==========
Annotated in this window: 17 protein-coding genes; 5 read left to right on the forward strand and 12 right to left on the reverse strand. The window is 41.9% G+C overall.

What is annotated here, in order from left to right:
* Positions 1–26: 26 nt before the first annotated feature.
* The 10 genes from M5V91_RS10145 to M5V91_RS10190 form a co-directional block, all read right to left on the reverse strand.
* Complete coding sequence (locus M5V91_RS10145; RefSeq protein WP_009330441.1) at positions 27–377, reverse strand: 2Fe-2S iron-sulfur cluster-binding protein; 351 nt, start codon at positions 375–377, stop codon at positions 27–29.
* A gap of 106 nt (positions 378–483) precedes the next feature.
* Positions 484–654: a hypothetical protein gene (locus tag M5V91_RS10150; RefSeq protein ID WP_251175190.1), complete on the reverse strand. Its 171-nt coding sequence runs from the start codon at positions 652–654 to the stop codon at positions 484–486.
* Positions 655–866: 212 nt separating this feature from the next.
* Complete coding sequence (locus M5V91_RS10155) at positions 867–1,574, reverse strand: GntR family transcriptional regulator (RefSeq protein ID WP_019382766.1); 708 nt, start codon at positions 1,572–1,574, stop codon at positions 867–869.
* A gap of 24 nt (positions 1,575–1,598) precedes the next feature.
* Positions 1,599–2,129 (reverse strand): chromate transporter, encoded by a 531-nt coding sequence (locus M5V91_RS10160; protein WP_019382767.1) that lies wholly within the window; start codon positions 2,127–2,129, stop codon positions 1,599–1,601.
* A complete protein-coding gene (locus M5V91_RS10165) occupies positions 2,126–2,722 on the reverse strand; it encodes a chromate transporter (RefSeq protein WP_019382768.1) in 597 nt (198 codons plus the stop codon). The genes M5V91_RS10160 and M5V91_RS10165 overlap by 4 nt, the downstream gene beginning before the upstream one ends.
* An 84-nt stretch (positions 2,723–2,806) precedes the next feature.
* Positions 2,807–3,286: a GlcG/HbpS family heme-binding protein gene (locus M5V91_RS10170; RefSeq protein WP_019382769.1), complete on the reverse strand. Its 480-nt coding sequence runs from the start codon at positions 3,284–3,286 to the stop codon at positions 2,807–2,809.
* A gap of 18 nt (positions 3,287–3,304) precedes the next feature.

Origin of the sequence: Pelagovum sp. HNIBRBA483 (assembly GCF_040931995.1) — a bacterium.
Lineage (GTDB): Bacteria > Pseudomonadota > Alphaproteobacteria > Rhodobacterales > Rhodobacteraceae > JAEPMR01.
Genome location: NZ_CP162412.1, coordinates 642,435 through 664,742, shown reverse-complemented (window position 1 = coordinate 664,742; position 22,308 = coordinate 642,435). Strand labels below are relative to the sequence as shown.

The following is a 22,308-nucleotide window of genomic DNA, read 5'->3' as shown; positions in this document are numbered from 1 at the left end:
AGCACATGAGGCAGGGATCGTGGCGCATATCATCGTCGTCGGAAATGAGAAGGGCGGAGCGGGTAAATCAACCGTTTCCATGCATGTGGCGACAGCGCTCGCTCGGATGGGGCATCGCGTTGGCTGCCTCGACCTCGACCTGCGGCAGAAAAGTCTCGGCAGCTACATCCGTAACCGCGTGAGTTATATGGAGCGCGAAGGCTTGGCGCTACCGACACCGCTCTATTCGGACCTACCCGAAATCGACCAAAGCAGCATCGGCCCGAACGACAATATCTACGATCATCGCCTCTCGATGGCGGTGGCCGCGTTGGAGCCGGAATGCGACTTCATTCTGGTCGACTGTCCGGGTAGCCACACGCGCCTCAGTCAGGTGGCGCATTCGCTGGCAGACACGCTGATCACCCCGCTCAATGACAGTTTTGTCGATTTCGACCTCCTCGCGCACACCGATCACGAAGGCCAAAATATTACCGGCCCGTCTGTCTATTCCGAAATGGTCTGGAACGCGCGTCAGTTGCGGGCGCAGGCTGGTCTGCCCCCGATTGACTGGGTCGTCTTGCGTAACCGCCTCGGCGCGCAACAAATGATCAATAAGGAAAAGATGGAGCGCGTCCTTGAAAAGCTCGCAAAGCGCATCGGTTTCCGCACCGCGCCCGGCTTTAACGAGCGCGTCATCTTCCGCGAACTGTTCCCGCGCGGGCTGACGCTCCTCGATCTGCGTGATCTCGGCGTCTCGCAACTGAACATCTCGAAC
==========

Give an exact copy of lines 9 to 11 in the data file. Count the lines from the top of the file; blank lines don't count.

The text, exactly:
* Complete coding sequence (locus M5V91_RS10155) at positions 867–1,574, reverse strand: GntR family transcriptional regulator (RefSeq protein ID WP_019382766.1); 708 nt, start codon at positions 1,572–1,574, stop codon at positions 867–869.
* A gap of 24 nt (positions 1,575–1,598) precedes the next feature.
* Positions 1,599–2,129 (reverse strand): chromate transporter, encoded by a 531-nt coding sequence (locus M5V91_RS10160; protein WP_019382767.1) that lies wholly within the window; start codon positions 2,127–2,129, stop codon positions 1,599–1,601.